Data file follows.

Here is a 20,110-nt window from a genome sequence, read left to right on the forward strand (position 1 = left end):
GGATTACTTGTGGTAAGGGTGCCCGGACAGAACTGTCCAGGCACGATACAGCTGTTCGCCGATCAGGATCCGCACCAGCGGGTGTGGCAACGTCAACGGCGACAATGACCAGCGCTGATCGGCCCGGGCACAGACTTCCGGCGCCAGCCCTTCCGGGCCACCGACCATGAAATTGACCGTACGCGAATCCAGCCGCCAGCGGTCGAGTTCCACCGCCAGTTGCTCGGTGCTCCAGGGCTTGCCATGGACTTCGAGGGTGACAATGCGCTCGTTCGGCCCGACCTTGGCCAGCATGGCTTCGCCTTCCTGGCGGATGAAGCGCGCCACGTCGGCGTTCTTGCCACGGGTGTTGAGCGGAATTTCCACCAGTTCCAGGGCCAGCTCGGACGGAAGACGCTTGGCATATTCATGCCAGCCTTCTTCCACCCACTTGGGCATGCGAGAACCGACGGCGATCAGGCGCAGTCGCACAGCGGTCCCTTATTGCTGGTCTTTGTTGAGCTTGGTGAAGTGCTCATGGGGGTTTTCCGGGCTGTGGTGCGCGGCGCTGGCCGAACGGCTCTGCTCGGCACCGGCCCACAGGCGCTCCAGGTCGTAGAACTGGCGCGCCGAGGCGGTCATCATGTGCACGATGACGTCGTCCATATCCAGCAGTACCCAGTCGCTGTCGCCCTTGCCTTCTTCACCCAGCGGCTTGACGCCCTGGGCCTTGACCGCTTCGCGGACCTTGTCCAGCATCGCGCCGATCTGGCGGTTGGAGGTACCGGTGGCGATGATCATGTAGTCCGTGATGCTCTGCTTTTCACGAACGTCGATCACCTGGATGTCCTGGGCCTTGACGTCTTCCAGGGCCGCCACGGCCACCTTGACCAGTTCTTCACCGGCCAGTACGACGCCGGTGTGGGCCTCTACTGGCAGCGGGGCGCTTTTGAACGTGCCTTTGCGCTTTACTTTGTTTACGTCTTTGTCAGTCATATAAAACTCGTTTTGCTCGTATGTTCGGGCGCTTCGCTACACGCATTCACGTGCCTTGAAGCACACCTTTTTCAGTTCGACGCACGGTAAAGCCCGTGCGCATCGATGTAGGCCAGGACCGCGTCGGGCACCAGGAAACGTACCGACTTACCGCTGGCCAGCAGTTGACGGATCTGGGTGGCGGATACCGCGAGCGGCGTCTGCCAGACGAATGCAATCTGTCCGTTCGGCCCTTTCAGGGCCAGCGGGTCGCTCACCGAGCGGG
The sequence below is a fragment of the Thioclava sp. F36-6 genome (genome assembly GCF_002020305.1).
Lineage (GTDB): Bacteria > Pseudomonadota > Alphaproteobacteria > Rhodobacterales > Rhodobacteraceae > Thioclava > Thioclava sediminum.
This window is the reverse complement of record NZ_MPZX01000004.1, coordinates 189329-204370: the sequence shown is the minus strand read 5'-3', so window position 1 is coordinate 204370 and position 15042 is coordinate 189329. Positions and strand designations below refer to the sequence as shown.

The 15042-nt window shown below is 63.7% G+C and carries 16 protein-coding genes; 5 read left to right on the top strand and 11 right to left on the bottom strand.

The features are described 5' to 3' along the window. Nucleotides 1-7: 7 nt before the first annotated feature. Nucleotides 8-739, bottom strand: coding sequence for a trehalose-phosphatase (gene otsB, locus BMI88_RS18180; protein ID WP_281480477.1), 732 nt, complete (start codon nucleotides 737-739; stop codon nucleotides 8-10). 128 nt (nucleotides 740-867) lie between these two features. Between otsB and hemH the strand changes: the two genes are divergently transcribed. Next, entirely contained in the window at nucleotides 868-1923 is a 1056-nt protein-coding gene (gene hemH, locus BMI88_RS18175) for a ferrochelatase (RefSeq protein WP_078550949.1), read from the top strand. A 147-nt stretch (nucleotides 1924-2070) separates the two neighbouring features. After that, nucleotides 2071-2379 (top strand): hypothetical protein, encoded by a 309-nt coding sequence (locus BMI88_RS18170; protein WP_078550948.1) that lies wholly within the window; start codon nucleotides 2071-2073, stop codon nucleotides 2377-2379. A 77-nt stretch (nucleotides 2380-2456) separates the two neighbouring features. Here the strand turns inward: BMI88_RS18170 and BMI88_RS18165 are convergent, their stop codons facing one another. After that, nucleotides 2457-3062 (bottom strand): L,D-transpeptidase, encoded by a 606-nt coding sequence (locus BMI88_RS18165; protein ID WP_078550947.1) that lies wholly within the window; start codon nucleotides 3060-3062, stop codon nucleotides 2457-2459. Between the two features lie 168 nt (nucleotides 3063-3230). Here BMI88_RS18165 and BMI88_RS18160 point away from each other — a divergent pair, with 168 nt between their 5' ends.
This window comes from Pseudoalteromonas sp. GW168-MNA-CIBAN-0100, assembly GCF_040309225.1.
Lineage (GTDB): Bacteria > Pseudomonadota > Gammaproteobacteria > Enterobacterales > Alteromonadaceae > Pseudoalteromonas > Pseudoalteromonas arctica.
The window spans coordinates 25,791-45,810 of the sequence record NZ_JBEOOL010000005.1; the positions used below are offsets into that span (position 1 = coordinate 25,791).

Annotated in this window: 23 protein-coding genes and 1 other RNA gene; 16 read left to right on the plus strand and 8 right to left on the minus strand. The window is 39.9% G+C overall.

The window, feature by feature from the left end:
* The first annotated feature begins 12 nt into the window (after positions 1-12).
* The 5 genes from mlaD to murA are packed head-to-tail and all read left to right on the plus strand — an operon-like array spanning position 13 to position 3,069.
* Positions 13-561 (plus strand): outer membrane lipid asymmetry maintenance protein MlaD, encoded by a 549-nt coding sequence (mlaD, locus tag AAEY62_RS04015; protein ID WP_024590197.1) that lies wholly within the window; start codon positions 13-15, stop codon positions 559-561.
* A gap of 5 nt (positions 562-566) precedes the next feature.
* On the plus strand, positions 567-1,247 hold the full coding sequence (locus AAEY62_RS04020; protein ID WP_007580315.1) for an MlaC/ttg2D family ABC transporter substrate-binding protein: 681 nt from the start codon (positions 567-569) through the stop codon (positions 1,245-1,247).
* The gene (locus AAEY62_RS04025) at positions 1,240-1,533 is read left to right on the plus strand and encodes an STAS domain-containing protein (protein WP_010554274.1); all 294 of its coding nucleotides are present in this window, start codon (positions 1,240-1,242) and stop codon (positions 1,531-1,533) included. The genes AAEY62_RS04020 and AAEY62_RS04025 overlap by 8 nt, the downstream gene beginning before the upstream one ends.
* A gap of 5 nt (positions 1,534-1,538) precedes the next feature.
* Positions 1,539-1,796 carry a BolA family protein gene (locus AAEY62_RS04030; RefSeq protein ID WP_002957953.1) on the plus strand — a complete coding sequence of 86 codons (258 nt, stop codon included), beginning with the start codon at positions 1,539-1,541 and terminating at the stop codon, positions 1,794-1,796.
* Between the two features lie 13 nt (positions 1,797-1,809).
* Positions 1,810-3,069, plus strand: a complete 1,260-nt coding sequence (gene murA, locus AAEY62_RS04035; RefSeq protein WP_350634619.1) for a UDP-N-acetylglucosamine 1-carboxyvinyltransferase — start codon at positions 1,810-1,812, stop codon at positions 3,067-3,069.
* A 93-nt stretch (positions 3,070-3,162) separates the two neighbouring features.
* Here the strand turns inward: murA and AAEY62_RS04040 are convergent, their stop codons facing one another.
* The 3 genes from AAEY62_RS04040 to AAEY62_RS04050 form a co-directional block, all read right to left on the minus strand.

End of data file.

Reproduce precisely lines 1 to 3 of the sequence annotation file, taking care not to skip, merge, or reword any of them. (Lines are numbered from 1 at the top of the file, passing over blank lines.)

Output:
Here is a 20,110-nt window from a genome sequence, read left to right on the forward strand (position 1 = left end):
GGATTACTTGTGGTAAGGGTGCCCGGACAGAACTGTCCAGGCACGATACAGCTGTTCGCCGATCAGGATCCGCACCAGCGGGTGTGGCAACGTCAACGGCGACAATGACCAGCGCTGATCGGCCCGGGCACAGACTTCCGGCGCCAGCCCTTCCGGGCCACCGACCATGAAATTGACCGTACGCGAATCCAGCCGCCAGCGGTCGAGTTCCACCGCCAGTTGCTCGGTGCTCCAGGGCTTGCCATGGACTTCGAGGGTGACAATGCGCTCGTTCGGCCCGACCTTGGCCAGCATGGCTTCGCCTTCCTGGCGGATGAAGCGCGCCACGTCGGCGTTCTTGCCACGGGTGTTGAGCGGAATTTCCACCAGTTCCAGGGCCAGCTCGGACGGAAGACGCTTGGCATATTCATGCCAGCCTTCTTCCACCCACTTGGGCATGCGAGAACCGACGGCGATCAGGCGCAGTCGCACAGCGGTCCCTTATTGCTGGTCTTTGTTGAGCTTGGTGAAGTGCTCATGGGGGTTTTCCGGGCTGTGGTGCGCGGCGCTGGCCGAACGGCTCTGCTCGGCACCGGCCCACAGGCGCTCCAGGTCGTAGAACTGGCGCGCCGAGGCGGTCATCATGTGCACGATGACGTCGTCCATATCCAGCAGTACCCAGTCGCTGTCGCCCTTGCCTTCTTCACCCAGCGGCTTGACGCCCTGGGCCTTGACCGCTTCGCGGACCTTGTCCAGCATCGCGCCGATCTGGCGGTTGGAGGTACCGGTGGCGATGATCATGTAGTCCGTGATGCTCTGCTTTTCACGAACGTCGATCACCTGGATGTCCTGGGCCTTGACGTCTTCCAGGGCCGCCACGGCCACCTTGACCAGTTCTTCACCGGCCAGTACGACGCCGGTGTGGGCCTCTACTGGCAGCGGGGCGCTTTTGAACGTGCCTTTGCGCTTTACTTTGTTTACGTCTTTGTCAGTCATATAAAACTCGTTTTGCTCGTATGTTCGGGCGCTTCGCTACACGCATTCACGTGCCTTGAAGCACACCTTTTTCAGTTCGACGCACGGTAAAGCCCGTGCGCATCGATGTAGGCCAGGACCGCGTCGGGCACCAGGAAACGTACCGACTTACCGCTGGCCAGCAGTTGACGGATCTGGGTGGCGGATACCGCGAGCGGCGTCTGCCAGACGAATGCAATCTGTCCGTTCGGCCCTTTCAGGGCCAGCGGGTCGCTCACCGAGCGGG
The sequence below is a fragment of the Thioclava sp. F36-6 genome (genome assembly GCF_002020305.1).